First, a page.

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Professor Says Trust Means More to Business Success









 

After the Fall

Professor Says Trust Means More to Business Success

Robert Hurley, Ph.D., says that trust fails in corporations when the interests of leaders are not aligned with the interests of their workers.
Photo by Gina Vergel

By Gina Vergel

Long before the fall of Lehman Brothers, Bear Stearns and AIG, Robert Hurley, Ph.D., (CBA ’78) was researching ways to combat the pervasive distrust of institutional leaders.

As a doctoral student under the tutelage of conflict resolution expert Morton Deutsch, Hurley focused on factors that cause trust and those that lead to suspicion. But it was an MBA student who made Hurley realize there was work to be done in the area of trust in leadership.

“Eight years ago, there was a student in the program from one of the large financial services companies who took issue with the idea that trust could exist in organizations,” said Hurley, a professor of marketing and management in the Graduate School of Business Administration. “He felt that it was naïve to trust leaders in organizations because you would make yourself vulnerable. That intrigued me—that he didn’t even think loyalty and trust could exist. That’s how far we had fallen from effective leadership.”

As it turned out, the student was right.

“The company he worked for went bankrupt and the CEO walked out with millions of dollars,” Hurley said. “That’s when I became even more interested in researching trust, and found that without trust, one cannot run an effective organization.”

Hurley defines trust as being comfortable with putting yourself in a position in which someone else controls the outcome. When there is uncertainty and risk of injury, trust becomes more of an issue.

“That’s one reason why trust is such an issue today—there’s more uncertainty,” he said.

Hurley surveyed 450 executives from 30 companies around the world in 2006 and uncovered some grim findings: roughly half of all managers don’t trust their leaders.

Another survey Hurley referred to for an article in the Harvard Business Review in 2006 found that 69 percent of respondents agreed with the statement “I just don’t know who to trust anymore.”

This obviously doesn’t bode well for organizations, Hurley said, because it can affect employee loyalty.

“If you don’t trust your leader, you’re not going to follow in a very committed manner,” Hurley said. “Trust is absolutely essential to leadership.”

While much of the scholarly research had reported the lack of trust, Hurley noticed there was little information to help leaders develop a better understanding of trust. So he set out to create a model that explains the mental calculations people make before choosing to trust someone.

“Clearly, companies that foster a trusting culture will have a competitive advantage in the war for talent,” he said. “Who would want to stay in a stressful, divisive atmosphere if offered a productive, supportive one?”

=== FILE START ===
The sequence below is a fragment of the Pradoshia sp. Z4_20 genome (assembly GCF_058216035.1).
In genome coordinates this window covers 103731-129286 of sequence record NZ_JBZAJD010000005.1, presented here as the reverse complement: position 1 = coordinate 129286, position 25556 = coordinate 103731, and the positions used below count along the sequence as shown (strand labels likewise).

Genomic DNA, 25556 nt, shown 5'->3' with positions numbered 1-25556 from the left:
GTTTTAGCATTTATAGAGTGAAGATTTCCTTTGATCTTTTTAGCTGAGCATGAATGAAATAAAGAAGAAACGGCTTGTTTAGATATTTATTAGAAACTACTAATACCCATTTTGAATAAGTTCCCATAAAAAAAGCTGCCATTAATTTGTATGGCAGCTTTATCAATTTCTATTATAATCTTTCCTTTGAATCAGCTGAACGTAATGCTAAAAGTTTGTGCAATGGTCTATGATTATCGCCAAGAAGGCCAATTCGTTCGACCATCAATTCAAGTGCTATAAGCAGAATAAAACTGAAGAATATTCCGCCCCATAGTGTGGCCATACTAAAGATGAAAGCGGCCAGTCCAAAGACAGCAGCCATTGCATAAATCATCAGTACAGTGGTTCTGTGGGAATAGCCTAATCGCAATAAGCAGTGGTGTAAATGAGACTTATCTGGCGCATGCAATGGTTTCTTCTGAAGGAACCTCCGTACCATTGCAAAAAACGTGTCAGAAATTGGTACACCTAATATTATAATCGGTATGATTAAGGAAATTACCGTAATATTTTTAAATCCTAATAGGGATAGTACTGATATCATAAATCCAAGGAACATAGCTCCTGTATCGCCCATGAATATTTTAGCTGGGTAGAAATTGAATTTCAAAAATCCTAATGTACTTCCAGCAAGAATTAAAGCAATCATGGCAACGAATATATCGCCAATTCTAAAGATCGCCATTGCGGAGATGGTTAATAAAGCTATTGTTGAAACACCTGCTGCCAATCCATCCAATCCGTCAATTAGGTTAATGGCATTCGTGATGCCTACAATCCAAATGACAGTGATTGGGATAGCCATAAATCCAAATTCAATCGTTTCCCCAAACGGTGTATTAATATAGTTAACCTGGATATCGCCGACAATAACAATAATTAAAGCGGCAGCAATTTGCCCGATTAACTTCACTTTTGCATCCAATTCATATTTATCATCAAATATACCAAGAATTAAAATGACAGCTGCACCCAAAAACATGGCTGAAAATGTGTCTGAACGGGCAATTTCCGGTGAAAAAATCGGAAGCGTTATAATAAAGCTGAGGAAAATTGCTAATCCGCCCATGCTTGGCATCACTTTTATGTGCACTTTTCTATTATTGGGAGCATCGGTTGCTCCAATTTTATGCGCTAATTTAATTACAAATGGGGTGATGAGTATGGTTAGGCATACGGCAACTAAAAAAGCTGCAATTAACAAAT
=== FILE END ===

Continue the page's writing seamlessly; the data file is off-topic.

According to Hurley’s model, people weigh 10 basic factors when deciding whether to trust someone. Three relate to the decision maker alone—the “truster”—and seven reflect the specific situation involving him or her and the person asking for trust—the “trustee.”

For example, trusting someone could be affected by decision-making factors such as how risk-tolerant they are, or how much relative power they have. Other factors are more situational, such as a the dimension known as “benevolent concern.”

“If you believe your leaders really care about you, then you’re more likely to trust because you believe that they will act in your interest, even if it hurts them,” Hurley said. “Another dimension is called ‘aligned interests.’ If your leaders’ interests are aligned with yours, the likelihood is that they will act in your interest.”

This, he said, is where financial services companies broke down.

Those leaders had an incentive to increase revenue by selling risky products. It was in their interest. They got bonuses to do that. It was not in the interest of stockholders or employees who weren’t getting million-dollar bonuses. So there was a misalignment of interest, which created a trust issue.

So what can organizations do to build trust, especially in the current climate of economic uncertainty? Hurley is addressing those ideas in a book, Restoring Trust, which is due out next year.

“The first thing is to create alignment of interest throughout the organization—among leaders, employees and stakeholders—to make sure that there’s a clear strategy; vision and alignment around that strategy; and vision among stakeholders,” he said. “Second is to create a culture that has a common set of values. Part of that culture should include openness and communication, transparency and benevolent concern—caring for employees as humans and not just agents of profit.”

Students in the classroom are a source of inspiration.

“It’s a good example of the interplay between scholarship and teaching. When you have conversations with students that pique your interest, the scholar in you tries to understand and go deeper. That informs your teaching,” he said. “It’s a virtuous cycle.”

Hurley’s work is also a way to shape the next generation of leaders.

“Leading and managing based on some set of values tend to be important. With Fordham being a Jesuit school, this idea of men and women for others fits right in,” he said. “If we educate men and women for others, they will think about other people’s interests, not just maximizing their own financial reward. Because of that, they’ll have more followers, which will make them better leaders.”


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